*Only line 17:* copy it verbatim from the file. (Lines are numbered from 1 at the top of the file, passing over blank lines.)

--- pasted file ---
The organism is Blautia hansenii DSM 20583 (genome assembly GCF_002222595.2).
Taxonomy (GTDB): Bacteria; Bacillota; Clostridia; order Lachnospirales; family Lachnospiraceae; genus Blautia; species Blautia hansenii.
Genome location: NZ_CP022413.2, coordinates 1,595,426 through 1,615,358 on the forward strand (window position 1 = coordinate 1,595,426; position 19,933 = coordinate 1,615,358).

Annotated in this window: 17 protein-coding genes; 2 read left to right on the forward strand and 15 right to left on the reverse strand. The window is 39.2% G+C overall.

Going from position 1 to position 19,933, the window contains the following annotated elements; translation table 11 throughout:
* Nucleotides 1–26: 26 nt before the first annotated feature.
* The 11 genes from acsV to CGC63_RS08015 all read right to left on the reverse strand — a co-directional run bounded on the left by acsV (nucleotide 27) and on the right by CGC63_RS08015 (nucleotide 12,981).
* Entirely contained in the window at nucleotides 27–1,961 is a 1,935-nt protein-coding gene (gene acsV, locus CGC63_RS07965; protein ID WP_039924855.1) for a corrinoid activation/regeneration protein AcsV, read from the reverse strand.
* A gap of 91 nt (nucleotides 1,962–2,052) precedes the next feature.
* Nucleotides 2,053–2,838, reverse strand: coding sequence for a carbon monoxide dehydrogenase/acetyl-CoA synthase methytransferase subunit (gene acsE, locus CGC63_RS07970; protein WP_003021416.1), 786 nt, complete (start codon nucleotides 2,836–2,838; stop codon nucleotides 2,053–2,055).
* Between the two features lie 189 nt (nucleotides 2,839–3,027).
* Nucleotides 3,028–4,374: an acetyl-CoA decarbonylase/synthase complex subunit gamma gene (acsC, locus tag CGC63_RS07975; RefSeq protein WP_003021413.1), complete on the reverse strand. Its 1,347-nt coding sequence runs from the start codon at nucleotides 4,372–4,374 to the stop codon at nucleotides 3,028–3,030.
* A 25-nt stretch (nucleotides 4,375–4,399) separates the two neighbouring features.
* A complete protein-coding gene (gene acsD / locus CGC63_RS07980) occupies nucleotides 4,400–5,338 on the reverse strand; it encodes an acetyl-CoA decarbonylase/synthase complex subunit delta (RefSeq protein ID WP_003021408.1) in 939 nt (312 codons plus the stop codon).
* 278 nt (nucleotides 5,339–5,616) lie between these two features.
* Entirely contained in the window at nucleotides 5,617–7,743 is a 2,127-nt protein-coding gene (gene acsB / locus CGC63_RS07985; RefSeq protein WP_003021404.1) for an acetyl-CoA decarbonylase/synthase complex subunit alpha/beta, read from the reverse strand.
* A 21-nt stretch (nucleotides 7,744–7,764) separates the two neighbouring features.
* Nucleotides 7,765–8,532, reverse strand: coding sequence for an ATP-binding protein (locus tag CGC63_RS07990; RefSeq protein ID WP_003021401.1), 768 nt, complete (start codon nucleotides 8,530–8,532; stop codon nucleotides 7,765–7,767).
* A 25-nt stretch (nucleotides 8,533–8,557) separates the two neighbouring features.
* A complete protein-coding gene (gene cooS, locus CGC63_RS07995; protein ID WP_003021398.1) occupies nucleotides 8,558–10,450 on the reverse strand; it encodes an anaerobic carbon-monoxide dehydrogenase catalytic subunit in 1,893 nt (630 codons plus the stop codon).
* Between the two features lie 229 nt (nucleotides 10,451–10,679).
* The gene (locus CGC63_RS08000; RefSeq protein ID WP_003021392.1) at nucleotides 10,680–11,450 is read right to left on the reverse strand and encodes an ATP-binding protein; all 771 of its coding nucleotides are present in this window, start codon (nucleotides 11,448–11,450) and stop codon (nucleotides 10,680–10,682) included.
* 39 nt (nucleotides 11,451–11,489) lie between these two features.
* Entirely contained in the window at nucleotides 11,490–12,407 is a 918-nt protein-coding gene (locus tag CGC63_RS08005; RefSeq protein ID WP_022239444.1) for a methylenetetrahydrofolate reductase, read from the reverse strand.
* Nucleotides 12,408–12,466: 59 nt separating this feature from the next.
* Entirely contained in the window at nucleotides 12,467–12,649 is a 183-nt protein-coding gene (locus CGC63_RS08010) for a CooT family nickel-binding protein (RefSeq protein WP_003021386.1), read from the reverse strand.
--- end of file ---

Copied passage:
* A 21-nt stretch (nucleotides 7,744–7,764) separates the two neighbouring features.